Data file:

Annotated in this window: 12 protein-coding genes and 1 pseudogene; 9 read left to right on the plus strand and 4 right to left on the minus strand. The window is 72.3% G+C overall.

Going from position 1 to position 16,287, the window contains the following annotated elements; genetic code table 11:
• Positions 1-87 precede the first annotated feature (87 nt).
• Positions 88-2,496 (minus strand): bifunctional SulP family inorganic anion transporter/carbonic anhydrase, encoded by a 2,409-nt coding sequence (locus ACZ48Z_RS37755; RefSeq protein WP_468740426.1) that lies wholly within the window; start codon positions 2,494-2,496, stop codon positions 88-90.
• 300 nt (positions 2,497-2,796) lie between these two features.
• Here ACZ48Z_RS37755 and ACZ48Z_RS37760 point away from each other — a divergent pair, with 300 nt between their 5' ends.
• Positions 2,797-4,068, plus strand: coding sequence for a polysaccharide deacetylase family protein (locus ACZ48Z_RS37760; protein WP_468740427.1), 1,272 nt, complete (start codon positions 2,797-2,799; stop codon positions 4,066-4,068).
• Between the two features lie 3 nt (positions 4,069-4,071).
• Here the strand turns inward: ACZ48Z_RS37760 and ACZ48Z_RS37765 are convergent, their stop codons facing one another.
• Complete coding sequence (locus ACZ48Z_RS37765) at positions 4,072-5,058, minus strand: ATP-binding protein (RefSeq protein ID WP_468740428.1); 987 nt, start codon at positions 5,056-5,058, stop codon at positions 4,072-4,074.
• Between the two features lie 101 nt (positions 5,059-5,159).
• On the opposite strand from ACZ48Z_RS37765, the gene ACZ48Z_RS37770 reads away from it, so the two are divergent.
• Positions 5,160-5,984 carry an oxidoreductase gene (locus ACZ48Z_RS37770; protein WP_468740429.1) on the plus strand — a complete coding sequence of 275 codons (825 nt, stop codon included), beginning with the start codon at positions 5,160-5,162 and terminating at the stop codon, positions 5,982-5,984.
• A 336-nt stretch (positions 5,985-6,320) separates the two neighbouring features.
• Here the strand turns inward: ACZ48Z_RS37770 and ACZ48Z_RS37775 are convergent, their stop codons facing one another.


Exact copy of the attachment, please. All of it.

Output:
Annotated in this window: 12 protein-coding genes and 1 pseudogene; 9 read left to right on the plus strand and 4 right to left on the minus strand. The window is 72.3% G+C overall.

Going from position 1 to position 16,287, the window contains the following annotated elements; genetic code table 11:
• Positions 1-87 precede the first annotated feature (87 nt).
• Positions 88-2,496 (minus strand): bifunctional SulP family inorganic anion transporter/carbonic anhydrase, encoded by a 2,409-nt coding sequence (locus ACZ48Z_RS37755; RefSeq protein WP_468740426.1) that lies wholly within the window; start codon positions 2,494-2,496, stop codon positions 88-90.
• 300 nt (positions 2,497-2,796) lie between these two features.
• Here ACZ48Z_RS37755 and ACZ48Z_RS37760 point away from each other — a divergent pair, with 300 nt between their 5' ends.
• Positions 2,797-4,068, plus strand: coding sequence for a polysaccharide deacetylase family protein (locus ACZ48Z_RS37760; protein WP_468740427.1), 1,272 nt, complete (start codon positions 2,797-2,799; stop codon positions 4,066-4,068).
• Between the two features lie 3 nt (positions 4,069-4,071).
• Here the strand turns inward: ACZ48Z_RS37760 and ACZ48Z_RS37765 are convergent, their stop codons facing one another.
• Complete coding sequence (locus ACZ48Z_RS37765) at positions 4,072-5,058, minus strand: ATP-binding protein (RefSeq protein ID WP_468740428.1); 987 nt, start codon at positions 5,056-5,058, stop codon at positions 4,072-4,074.
• Between the two features lie 101 nt (positions 5,059-5,159).
• On the opposite strand from ACZ48Z_RS37765, the gene ACZ48Z_RS37770 reads away from it, so the two are divergent.
• Positions 5,160-5,984 carry an oxidoreductase gene (locus ACZ48Z_RS37770; protein WP_468740429.1) on the plus strand — a complete coding sequence of 275 codons (825 nt, stop codon included), beginning with the start codon at positions 5,160-5,162 and terminating at the stop codon, positions 5,982-5,984.
• A 336-nt stretch (positions 5,985-6,320) separates the two neighbouring features.
• Here the strand turns inward: ACZ48Z_RS37770 and ACZ48Z_RS37775 are convergent, their stop codons facing one another.